Work-life balance programs creating their own stressors

More companies are introducing work-life balance programs but a lack of support for front-line managers may explain the continued rise of employee stress levels.

“The relationship between employees and their managers is key to the success of work-life programs,” writes Kimberley Bachman in Work-Life Balance: Are Employers Listening?, a new report for the Conference Board of Canada.

Managers should be given the responsibility for ensuring the programs are implemented equitably and in the way they are intended, but they often need support to cope with the significant responsibility.

“There is a lot of pressure on the managers and the direct supervisors,” she said. “They are the gatekeepers and they can make or break programs.”

But the research shows few companies are helping managers prepare for the changes that introducing a work-life program can entail. Barely one-third (33.8 per cent) of respondents to the Conference Board survey provide managers with any education on work-life issues. Even fewer encourage managers to share experiences or knowledge (27.5 per cent) and fewer still recognize and reward managers for being supportive of work-life balance initiatives (22.9 per cent).

Just by bringing managers together to share their experiences with one another provides them with some comfort knowing they are not alone, said Bachman. Similarly, managers often discover innovative ways of handling different problems on their own that should be shared with other managers, she added. Once managers have been given the tools to implement work-life balance programs, they need to be recognized and rewarded for doing so.

To ensure work-life programs are successful, employers must also give managers more control over the implementation of work-life programs since they are in the best position to determine both the need and the effects that using a program may have.

“In dealing with issues such as work-life balance, front-line managers and supervisors must assume a leadership role…the fact is that the day-to-day difficulties felt by workers in trying to balance their multiple responsibilities are played out on the front lines,” she writes.

However, here too Bachman found few organizations are doing this, with just one-quarter of middle managers or supervisors having responsibility for human resources reallocation, with most of the control still residing at the senior level or above (see chart).

But even when the organization takes steps to help managers adapt to the new situation, it is not always enough.

Work-life balance often represents a major change and not everyone will fit in, said Bachman. “In a lot of cases employers help the manager, but they sometimes can’t adapt.” At some point, after the manager is provided with tools, information and training and they still can’t adapt, it may become necessary to sever ties — often a mutual agreement — or at least find the manager a position in which he won’t have the same responsibilities.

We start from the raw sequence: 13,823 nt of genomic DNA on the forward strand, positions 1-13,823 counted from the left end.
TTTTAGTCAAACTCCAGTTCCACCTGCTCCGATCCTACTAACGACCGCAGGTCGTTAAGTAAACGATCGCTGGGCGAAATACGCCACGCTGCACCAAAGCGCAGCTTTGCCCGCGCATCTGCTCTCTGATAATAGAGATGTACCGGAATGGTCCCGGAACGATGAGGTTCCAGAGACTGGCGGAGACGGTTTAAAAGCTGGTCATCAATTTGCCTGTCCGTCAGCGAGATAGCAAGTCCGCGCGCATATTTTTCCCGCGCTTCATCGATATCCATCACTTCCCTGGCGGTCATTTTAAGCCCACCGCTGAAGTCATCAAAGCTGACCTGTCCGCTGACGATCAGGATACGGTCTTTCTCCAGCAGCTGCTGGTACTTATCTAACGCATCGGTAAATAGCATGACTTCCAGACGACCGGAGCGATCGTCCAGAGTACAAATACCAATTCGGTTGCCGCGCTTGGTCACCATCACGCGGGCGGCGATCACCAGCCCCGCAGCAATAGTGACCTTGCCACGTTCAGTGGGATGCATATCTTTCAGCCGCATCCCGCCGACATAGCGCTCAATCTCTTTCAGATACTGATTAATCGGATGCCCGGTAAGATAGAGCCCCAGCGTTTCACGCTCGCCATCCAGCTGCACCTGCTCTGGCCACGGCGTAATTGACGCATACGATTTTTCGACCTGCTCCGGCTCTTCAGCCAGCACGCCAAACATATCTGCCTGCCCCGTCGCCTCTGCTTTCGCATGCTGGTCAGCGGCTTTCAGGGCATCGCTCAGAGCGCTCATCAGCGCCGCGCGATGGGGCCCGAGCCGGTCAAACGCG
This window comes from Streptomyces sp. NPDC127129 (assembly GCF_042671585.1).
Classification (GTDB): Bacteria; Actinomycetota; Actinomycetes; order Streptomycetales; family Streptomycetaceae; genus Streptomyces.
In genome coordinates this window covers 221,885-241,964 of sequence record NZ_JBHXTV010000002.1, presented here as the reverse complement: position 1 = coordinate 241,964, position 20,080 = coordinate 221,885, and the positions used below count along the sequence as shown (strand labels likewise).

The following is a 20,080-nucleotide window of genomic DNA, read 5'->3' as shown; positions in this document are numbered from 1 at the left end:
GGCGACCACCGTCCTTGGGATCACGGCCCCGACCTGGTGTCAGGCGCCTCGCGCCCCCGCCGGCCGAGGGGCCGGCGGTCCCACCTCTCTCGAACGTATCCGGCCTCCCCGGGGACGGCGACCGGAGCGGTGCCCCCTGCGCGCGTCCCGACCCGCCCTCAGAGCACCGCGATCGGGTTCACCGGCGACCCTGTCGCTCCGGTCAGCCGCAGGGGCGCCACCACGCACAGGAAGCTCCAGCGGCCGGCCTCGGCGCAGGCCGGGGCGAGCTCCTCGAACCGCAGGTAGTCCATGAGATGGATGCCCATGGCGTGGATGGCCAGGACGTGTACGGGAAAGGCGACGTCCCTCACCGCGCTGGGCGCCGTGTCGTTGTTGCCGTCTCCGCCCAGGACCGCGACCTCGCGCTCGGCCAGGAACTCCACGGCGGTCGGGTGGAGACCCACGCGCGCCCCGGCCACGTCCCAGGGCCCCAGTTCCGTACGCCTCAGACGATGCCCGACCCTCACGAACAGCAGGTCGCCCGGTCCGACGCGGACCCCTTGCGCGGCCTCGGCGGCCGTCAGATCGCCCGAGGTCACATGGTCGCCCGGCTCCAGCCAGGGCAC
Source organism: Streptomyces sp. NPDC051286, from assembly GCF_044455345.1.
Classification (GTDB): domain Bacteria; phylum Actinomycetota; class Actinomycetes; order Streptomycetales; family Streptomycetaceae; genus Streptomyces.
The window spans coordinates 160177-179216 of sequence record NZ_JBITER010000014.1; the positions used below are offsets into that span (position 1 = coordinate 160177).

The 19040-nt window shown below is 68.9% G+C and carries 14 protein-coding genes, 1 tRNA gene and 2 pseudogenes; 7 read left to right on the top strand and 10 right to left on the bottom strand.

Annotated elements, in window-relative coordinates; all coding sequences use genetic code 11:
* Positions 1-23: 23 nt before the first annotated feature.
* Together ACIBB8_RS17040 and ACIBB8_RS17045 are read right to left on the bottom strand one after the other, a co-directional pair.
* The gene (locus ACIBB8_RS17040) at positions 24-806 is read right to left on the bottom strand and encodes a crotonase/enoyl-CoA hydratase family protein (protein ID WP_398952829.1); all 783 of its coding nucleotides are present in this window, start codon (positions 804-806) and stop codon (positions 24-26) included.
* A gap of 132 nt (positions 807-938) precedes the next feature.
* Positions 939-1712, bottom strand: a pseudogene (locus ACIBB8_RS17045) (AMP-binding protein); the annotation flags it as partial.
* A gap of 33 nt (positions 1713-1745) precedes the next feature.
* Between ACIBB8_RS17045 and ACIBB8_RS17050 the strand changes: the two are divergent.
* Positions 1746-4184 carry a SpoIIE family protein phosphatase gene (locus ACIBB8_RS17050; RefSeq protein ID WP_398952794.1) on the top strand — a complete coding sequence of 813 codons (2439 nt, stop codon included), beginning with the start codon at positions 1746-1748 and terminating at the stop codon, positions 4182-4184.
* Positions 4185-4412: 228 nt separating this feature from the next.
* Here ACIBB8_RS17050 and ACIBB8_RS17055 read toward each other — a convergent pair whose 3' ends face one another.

Most employers report they are relatively happy with the programs they’ve been introducing, said Bachman. But by almost every account, stress levels for employees continue to rise.

Employers are beginning to recognize the benefits of helping employees balance work and home in life terms of reduced absenteeism and stress levels and improved morale, she said. The latest numbers show 46 per cent of employers now offer extended parental leave compared with just 17 per cent in 1989.

But introducing a work-life balance program is just the first step. “Just having a couple of programs here and there around the periphery will not solve your problem,” she said.

Companies must adopt a complete work-life strategy with support from senior management to create an environment in which employees feel comfortable accessing the programs, but at the same time the new arrangement cannot become a burden for other employees.

Other research for the Conference Board of Canada has shown managers were most likely to say their work had been made more difficult or inconvenient by employees struggling to balance their work and home lives, said Bachman. “They get squeezed and they end up taking over the workload.”

It’s unreasonable to continuously pile on work. At some point it becomes necessary to staff-up, she said. The work being done, and the processes established to do it, must be thoroughly examined and reorganized. Figure out what work is necessary and get rid of anything that doesn’t add value, said Bachman. Here is where HR can make a contribution on its own by cutting back on all of the data and reports often imposed upon managers.

“HR departments create a lot of unnecessary work because they tend to ask for a lot of reports,” she said. “Just stop doing it and see what happens. In many cases things will be fine.”

Many employers remain concerned about costs or liability issues inherent in family-friendly initiatives such as opening a childcare centre for employees, for example. Fifteen per cent of survey respondents now offer on- or near-site childcare, up from just five per cent in 1989. Information and referral programs for childcare and eldercare remain the most common initiatives. Many other employers said they have not heard employees ask for programs and policies to help them balance home and work, but fewer than one-half of respondents who conduct employee surveys ask questions about work-life issues.

It can be difficult to address employee work-life balance concerns but there are ways to do it, said Bachman. A group of employers in the Ottawa area got together to form an emergency childcare consortium which provided babysitting services for employees at short notice. The service was made more cost-effective when shared among organizations.

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